Chris J Wilson

Krakow Street photographer

Diane Arbus

Diane Arbus woman resting face

It’s been a while since I’ve organised a Monday Master but I felt like it was a good time to do one again (I’m on the Polish winter break meaning I have a bit more time this week). As such I thought I’d look at a hugely influence photographer on the history of photography, Diane Arbus.

Who was Diane Arbus?

Diane Arbus was born in 1923 and came from a very well off background. Which probably helped contribute to her connection with art and photography which also appeared in her father and siblings own art (certainly a high class background isn’t required to be interested in photography as we saw with Jimmy forsyth). She started a photography studio with her husband Allan Arbus focusing on commercial and fashion photography. However, she left both him and that business and started shooting on asingnment.
This was a step on her path toward shooting the type of images that she is most well known for. Shooting the usually forgotten members of society and “freaks”.
One of the things that is very apparent in Diane’s work, is that even though she is shooting deliberately shocking subjects (those with strong physical differences, or intilectual imparements), the images aren’t overly gratuatous or trying to stir up as much shock as possible. At the same time, she often takes very “ordinary” photos which aren’t designed to create the most flattering impression of the subjects.

What I take from Diane’s work

Diane’s style and influence can be seen (and contrasted) in many street works which either follow Diane’s stance and try to show people “plainly” and are more “rough around the edges” verses the highly processed and posed images that some people choose to label as street photography or portraits. Personally, I feel she treads the ethical line of photographing neglected subjects well. I don’t feel like she tries to pull on the viewers heartstrings heavily by creating unrealistic images and nor do I feel that she tries to ridicule or demean the subjects in her images either. It’s something I try to consider when I approach taking images of certain subjects. I don’t want to take advantage of them, demean them or ridicule them. It’s why I never take a photo of a homeless person as I feel it almost inevitably is for the photographers fame.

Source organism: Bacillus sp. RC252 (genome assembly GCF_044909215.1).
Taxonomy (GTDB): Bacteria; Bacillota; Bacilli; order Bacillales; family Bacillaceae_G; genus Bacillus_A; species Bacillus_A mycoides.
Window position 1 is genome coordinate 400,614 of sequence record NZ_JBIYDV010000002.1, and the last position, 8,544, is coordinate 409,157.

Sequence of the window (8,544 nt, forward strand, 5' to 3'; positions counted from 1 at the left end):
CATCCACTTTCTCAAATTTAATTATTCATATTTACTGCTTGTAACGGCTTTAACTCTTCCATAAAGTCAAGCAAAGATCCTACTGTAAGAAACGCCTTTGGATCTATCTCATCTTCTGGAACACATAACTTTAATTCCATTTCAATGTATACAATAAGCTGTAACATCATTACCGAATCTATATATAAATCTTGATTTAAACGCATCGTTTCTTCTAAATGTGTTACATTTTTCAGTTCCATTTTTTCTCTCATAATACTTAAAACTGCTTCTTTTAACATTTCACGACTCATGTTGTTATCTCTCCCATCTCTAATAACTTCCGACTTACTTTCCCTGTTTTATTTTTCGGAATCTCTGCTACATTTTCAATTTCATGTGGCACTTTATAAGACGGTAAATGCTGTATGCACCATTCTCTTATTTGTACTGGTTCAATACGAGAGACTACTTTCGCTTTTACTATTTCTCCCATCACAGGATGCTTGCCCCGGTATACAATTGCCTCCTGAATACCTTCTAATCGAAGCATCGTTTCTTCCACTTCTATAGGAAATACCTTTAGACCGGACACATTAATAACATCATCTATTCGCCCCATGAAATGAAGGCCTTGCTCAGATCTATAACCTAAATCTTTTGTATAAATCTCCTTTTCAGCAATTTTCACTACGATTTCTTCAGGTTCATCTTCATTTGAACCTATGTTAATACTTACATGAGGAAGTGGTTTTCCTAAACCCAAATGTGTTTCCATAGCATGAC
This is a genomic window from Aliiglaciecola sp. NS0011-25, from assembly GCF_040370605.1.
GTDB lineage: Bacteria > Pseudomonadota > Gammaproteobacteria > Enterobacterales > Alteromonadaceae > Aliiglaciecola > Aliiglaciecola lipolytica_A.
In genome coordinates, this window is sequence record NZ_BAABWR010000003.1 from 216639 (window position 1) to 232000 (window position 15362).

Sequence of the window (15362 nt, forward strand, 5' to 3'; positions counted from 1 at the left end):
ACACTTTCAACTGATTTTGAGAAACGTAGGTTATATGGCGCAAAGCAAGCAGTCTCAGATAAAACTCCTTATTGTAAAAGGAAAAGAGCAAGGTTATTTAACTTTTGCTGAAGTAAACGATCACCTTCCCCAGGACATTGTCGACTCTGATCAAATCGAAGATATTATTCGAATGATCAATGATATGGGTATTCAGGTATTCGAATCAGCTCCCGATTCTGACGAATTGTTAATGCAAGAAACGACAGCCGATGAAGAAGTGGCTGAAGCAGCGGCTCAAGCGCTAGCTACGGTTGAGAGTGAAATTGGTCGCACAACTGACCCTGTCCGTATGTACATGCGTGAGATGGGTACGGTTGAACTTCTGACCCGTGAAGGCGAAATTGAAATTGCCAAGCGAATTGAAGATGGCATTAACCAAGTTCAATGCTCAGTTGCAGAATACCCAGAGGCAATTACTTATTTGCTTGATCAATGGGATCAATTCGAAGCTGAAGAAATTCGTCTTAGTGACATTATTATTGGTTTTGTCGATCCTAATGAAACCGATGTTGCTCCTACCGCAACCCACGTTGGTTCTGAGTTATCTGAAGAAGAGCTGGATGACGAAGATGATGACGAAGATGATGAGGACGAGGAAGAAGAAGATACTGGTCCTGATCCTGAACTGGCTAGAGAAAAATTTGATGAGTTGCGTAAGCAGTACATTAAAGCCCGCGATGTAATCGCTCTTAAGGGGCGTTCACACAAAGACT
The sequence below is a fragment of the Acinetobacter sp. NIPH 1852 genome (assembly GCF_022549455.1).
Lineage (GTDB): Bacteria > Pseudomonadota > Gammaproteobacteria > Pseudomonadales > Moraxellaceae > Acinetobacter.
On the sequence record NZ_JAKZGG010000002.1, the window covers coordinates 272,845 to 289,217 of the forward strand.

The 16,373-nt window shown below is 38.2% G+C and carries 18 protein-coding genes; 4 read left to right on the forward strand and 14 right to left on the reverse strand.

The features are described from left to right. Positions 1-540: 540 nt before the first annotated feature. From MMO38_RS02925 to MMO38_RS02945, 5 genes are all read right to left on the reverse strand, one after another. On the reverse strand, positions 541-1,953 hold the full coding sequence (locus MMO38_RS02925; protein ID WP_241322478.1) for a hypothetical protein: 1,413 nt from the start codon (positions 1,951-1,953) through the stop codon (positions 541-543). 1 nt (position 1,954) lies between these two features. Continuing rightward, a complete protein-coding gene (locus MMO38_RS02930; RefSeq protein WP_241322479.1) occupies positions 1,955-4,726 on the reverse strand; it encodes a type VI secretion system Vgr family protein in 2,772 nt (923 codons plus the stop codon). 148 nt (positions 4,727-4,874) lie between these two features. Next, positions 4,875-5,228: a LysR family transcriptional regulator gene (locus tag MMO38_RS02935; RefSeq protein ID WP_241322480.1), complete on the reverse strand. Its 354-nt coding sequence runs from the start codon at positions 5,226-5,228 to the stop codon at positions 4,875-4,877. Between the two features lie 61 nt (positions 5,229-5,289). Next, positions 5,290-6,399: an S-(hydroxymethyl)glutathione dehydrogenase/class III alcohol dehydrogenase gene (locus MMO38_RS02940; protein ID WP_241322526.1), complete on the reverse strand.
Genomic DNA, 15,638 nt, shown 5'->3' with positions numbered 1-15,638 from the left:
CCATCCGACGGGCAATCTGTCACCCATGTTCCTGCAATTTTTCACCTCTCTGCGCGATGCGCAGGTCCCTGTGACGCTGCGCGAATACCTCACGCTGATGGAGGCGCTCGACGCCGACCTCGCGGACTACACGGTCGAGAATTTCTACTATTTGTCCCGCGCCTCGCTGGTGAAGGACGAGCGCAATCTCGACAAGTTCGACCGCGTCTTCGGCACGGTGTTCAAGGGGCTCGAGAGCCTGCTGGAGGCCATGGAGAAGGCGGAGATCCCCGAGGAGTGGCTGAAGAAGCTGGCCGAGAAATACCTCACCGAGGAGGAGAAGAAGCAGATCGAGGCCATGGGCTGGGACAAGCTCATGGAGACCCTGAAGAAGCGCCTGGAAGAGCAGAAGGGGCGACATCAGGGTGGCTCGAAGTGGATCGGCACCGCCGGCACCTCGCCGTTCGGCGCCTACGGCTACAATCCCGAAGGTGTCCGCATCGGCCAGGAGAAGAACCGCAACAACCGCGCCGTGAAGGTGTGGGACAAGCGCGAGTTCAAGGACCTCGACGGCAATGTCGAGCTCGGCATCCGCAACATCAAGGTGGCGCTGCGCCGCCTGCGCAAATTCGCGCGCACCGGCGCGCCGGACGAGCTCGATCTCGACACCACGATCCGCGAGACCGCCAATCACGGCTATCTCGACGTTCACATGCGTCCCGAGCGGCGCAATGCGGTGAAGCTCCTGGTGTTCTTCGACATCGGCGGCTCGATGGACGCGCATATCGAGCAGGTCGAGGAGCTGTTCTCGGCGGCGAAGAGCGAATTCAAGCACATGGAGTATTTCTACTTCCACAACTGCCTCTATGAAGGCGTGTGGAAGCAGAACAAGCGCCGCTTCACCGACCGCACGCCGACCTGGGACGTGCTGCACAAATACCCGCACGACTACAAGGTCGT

A Diane Arbus Picture to check out

I choose this picture because it has a solid composition and an interesting subject. The woman in the photo is resting her eyes for some reason while walking around. Perhaps she is tired, but her head position gives the impression of looking down on someone or not even ackoloedging the people around her. She looks like she isn’t poor though it’s unclear how well off she is from this one image.
Compositionally, she has frozen the subject in the middle with a few lines pointing towards her. The separation and figure to ground aren’t that strong but she has used a shallow depth of field to help isolate the subject. Although it is a shallow depth of field, you can still make out several details in the background like the two younger women to either side (perhaps the older woman is looking down on them or remembering when she was younger) and there is a white car on the street, plus the buildings of course.

More links

Ted Forbes on Diane Arbus (I skipped the start which is out of date information)

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About Chris Wilson

I'm an English as a Foreign Language teacher in Krakow, Poland in my spare time I love taking photos. This is my blog.

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2 Replies

  1. yuri rasin

    Interesting choice of photo, not an obvious one. Her work is truly remarkable and still under appreciated i feel. Redefining beauty by Arbus appeals more to me than Bruce Gilden’s work… nice work mate

    1. Thank Yuri, I thought I’d try and find one which wasn’t the “typical” ones you see a lot. I think I agree with you about Arbus over Gilden.

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